This is a mainly mountain flytrap, although it can also be seen at low altitudes on the Pacific slope. His name Myiodynastes means lord of the flies, derived from the Greek roots muia = fly and dynastes = lord, sovereign, prince. The epithet chrysocephalus means with the golden head, coming from the Greek roots krhysos = gold and kephalos = head.
Its length is 20 centimeters. It has a contrasting head pattern reminiscent of a Bichofué, but is duller and has a blackish mustache. Its crown is greyish brown, it has a golden patch on the crown that is usually hidden, a blackish eye band bordered below by a long white stripe, its cheeks and throat are buff, separated by its long blackish mustache. Above it is grayish-olive brown, wings and tail with prominent rufous margins. He is pale yellow underneath, his chest and sides marked with a diffuse olive-hued streaking.
It is reminiscent of the Boat-billed Flycatcher (Megarynchus pitangua) and the Sulphur-bellied Flycatcher (Myiodynastes luteiventris) but is distinguished from both by its buffy throat, whiskers and diffuse pectoral striatum, as well as by its mountain forest habitat.
Three subspecies M. c. minor, M. c. cinerascens and M. c. chrysocephalus. The minor subspecies is found in western and eastern Colombia across the Andes, while ssp cinerascens is present in the north of the country.
Between 900 and 2400 meters above sea level, but it goes down to 400 meters on the Pacific slope of the west mountain range in Cauca´s valley. In the rest of the country in the Sierra Nevada de Santa Marta, in the Serranía de Perijá and in the Andes and the Serranía de la Macarena. Also, east of Panama and north of Venezuela, south through the mountains to Bolivia.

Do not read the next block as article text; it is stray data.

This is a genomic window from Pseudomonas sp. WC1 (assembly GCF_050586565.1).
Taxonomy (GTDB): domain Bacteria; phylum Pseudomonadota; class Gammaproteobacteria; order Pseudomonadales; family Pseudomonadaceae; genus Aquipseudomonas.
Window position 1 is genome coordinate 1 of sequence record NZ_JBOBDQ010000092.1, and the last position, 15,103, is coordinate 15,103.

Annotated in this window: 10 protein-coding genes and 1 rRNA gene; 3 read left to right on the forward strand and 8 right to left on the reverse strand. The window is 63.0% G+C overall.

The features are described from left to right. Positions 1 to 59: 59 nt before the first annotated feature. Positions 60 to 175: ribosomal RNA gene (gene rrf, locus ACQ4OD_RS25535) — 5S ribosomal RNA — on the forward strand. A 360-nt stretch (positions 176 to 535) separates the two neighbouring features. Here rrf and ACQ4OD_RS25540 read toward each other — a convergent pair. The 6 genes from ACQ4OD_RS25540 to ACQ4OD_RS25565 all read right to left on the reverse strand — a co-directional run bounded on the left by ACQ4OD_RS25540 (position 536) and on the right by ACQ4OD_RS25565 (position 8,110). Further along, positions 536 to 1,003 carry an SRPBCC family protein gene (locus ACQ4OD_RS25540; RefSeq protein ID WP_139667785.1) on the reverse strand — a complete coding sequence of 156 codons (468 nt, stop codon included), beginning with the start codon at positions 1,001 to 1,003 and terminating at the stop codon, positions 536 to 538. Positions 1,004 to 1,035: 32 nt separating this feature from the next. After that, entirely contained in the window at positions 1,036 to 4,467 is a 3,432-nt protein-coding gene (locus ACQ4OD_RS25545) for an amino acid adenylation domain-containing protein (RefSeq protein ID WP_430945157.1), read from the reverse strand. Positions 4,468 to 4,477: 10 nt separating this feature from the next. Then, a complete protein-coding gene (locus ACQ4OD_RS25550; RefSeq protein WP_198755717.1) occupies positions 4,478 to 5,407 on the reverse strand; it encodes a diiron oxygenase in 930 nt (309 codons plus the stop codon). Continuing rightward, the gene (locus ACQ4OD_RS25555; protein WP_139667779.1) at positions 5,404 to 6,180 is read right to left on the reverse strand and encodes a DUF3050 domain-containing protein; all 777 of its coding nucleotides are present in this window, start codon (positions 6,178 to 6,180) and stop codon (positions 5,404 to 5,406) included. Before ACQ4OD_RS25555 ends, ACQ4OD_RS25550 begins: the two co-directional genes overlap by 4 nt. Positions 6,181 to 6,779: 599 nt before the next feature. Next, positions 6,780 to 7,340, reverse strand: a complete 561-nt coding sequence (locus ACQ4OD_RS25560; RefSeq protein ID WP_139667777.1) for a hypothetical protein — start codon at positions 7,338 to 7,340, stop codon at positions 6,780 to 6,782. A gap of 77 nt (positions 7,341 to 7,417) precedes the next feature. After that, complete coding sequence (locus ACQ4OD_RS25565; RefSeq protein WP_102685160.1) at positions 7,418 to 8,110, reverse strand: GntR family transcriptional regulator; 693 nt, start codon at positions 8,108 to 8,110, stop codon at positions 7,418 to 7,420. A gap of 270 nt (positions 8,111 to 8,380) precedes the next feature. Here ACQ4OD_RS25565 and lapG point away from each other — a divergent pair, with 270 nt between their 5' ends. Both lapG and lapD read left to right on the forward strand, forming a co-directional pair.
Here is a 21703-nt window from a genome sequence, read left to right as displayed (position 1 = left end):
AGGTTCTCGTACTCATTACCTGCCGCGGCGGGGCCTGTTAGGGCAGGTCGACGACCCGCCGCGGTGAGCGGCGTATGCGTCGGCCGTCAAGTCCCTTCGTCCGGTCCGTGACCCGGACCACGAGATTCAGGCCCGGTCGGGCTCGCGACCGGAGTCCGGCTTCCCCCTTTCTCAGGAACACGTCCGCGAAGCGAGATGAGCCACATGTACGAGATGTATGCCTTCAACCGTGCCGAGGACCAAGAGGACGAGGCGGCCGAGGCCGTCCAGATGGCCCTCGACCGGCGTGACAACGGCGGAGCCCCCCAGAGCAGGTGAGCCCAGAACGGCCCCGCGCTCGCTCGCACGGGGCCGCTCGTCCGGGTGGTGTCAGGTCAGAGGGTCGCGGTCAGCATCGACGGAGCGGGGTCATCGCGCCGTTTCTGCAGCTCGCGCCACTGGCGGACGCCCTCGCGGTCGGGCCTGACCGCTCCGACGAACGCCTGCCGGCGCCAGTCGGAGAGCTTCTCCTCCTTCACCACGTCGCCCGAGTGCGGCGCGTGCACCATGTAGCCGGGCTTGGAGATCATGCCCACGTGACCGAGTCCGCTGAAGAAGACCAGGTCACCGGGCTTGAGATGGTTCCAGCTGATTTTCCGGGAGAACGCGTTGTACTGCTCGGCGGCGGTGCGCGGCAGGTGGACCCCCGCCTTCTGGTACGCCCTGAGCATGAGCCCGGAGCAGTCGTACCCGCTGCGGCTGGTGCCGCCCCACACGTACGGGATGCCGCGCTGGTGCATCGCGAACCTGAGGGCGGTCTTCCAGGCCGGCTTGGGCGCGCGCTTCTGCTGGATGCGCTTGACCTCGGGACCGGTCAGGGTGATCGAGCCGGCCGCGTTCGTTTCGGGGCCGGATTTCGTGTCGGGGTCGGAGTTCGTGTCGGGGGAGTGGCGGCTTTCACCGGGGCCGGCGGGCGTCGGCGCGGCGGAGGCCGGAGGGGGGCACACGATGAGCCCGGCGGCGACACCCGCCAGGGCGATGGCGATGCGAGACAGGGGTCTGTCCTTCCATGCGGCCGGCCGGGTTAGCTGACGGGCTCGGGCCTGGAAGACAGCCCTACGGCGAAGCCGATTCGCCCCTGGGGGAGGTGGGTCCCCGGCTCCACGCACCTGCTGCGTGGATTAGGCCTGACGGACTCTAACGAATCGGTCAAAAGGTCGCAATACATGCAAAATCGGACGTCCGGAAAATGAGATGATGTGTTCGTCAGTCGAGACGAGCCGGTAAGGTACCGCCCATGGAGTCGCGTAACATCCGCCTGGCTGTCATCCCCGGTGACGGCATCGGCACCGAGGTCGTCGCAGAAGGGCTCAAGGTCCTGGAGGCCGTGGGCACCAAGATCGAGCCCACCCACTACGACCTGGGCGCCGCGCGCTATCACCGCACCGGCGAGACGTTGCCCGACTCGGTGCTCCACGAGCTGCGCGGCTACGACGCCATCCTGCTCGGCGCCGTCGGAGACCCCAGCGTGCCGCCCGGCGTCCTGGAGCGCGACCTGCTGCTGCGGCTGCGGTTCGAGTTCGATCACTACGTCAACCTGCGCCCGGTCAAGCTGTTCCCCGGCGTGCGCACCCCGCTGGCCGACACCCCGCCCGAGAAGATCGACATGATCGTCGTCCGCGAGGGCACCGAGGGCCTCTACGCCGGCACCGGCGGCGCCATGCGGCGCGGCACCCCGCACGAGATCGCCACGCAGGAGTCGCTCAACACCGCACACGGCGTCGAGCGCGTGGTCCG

It is common in humid and very humid forest, usually near edges on steep slopes. It is the cloud forest equivalent of the Streaked Flycatcher.
It feeds on insects which it catches by searching through foliage or by flying from an exposed perch.
Individuals in reproductive condition have been recorded between the months of May and July in the Sierra Nevada de Santa Marta, Serranía de Perijá and in the Andes. Chicks have also been observed in August, in the Sierra Nevada de Santa Marta and in the Valle del Cauca. Its nest is a cup made of moss that it builds on an escarpment, crevasse, rocky slope on the road, hole in a ravine or in a tree cavity. Lays two opaque cream eggs finely dotted with reddish brown.
Seen solitary or in pairs, often nodding while perching erect, but slightly stooped, usually standing tall and exposed on a bare branch near foliage. It attracts attention with its irritating calls, flutters and traps insects or fruit in the treetops, follows mixed flocks with profusion of calls.
The taxonomic affinities of the genus are not yet resolved. However, the evidence suggests that the present species is the sister of Myiodynastes hemichrysus, previously considered conspecific, in turn, these two are the sister group of the clade that make up M. maculatus and M. luteiventris.
In the international arena, it is considered a species of minor concern